According to the Employee Benefit Research Institute, or EBRI, 24% of people are not at all confident about having enough money for retirement, and 37% describe themselves as only "somewhat confident."

That's a worrying majority of people who aren't feeling very confident about their golden years. Luckily, the EBRI dug into the data and found some of our biggest sore points about retiring. Here are three seemingly small but critical ways to gain more confidence about your retirement. 

First of all, start saving
A major source of doubt is simply the lack of a starting point: 46% of people who don't have a retirement plan describe themselves as "not at all confident," compared with only 11% of people who do have a plan.

So the first thing you can and should do is sign up for a retirement savings account. 

Whether it's a company 401(k), an individual 401(k), or one of the many IRAs out there, start by finding the type of account most appropriate for your particular situation. If you have an obvious best candidate, maybe a company 401(k), then it's easy. 

Otherwise, Google your employment situation and "retirement savings" -- if you're self-employed, you have a number of IRA and 401(k) options, and if you're married but not working, your spouse can contribute to a spousal IRA in your name. 

Once you know what you need to do, it's just a matter of taking the time to do it. Set aside that time -- it can be just 15 minutes -- and get started. Opening the account will be the best thing you ever did toward alleviating uncertainty. 

Step two: Assess your needs
According to the EBRI survey, 44% of people currently working think they need to save over 20% -- or even over 30% -- of their income to have enough money for retirement. But 22% don't know how much they should be saving at all.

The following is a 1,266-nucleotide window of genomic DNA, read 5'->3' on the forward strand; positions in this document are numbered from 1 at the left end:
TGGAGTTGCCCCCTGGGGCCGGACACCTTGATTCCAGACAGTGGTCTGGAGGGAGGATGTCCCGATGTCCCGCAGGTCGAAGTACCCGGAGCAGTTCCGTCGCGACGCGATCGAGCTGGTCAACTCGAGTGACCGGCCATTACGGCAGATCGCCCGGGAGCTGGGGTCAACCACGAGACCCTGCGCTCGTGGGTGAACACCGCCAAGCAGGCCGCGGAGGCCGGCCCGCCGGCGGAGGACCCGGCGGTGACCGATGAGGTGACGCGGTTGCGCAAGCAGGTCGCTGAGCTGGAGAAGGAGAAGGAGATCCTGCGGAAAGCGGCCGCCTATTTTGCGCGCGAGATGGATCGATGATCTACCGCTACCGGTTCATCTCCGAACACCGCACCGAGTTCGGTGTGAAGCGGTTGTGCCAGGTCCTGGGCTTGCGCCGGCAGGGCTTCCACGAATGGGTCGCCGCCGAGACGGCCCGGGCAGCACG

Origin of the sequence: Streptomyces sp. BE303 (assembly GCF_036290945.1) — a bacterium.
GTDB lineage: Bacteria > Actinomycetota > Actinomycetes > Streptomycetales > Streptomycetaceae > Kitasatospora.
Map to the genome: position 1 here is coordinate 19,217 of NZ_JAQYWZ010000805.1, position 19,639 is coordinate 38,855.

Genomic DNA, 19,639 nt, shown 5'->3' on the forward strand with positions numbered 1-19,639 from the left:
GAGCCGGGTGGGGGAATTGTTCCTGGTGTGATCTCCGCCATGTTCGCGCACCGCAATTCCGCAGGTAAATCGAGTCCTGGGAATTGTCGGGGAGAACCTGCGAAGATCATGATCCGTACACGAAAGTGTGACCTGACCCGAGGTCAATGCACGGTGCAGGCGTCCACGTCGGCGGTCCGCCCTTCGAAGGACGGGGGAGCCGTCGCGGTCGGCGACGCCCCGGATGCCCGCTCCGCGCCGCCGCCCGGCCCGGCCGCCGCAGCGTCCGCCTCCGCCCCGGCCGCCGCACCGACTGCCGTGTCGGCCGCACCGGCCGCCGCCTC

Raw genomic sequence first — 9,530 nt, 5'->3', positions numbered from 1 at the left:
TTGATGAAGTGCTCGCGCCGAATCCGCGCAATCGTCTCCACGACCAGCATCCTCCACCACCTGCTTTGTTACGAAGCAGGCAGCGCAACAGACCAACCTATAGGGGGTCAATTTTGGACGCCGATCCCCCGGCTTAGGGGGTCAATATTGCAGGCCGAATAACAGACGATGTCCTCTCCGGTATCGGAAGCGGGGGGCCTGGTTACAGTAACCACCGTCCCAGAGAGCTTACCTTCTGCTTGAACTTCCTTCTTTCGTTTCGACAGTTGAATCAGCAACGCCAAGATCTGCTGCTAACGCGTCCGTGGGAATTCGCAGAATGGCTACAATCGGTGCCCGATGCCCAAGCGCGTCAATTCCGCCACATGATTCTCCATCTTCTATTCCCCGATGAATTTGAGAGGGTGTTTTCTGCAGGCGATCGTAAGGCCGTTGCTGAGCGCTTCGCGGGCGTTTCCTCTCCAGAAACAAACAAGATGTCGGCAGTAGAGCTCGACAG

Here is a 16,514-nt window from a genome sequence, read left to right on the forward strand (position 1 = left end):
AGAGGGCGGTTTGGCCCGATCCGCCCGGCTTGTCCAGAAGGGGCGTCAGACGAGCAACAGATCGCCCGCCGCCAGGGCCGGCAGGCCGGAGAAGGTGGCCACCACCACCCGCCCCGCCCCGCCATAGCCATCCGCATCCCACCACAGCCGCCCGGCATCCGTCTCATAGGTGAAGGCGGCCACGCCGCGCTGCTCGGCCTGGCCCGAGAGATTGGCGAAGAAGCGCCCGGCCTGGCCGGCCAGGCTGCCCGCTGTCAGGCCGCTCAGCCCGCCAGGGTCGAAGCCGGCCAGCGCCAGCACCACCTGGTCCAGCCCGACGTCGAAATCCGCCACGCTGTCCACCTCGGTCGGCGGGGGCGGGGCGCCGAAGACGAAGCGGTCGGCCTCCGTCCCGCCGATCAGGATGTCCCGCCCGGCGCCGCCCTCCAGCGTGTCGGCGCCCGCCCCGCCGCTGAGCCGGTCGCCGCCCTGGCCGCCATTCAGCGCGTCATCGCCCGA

Both overestimation and total uncertainty aren't helping confidence levels. So what can you do? 

Take the time to do a needs assessment for your retirement. These exercises are never going to be 100% accurate, but they are a critical starting point in figuring out roughly what you're aiming for and what it'll take to get there. 

And there's nothing like a specific number to help alleviate worry. 

Most calculators are based on some combination of your current income, your expected retirement age, your longevity, your lifestyle, and assumptions about account performance and inflation. You can find a mess of them online, or check to see whether your plan provider offers this service. 

From there, you can set a savings goal. Maybe you'll need time to build to "your number," but that first step still counts, and it'll be a major milestone toward achieving your goals. 

Finally, get out of debt -- and keep it that way 
Debt is a major source of stress when it comes to retirement. Fully 58% of those currently working and 44% of retirees have a problem with their debt levels, and that problem is a very effective way of eroding confidence.

On top of this, one-fourth of people working say that their debt is higher today than it was five years ago. In other words, for many people, debt is not just a problem -- it's a growing problem. 

The best way to tackle it? 

Make debt your ultimate priority, and do everything you can to address it. It might seem impossible now, but every step you take in this direction will count. 

There are a ton of methods out there for paying down debt: You could divert money from savings, sharply reduce your expenses, or find ways to earn extra income to put toward debt payments. 

The Internet is your friend here once again. If you have any debt issues, you are far from alone, and there is a lively and friendly universe of advice-givers out there who usually have firsthand experience. 

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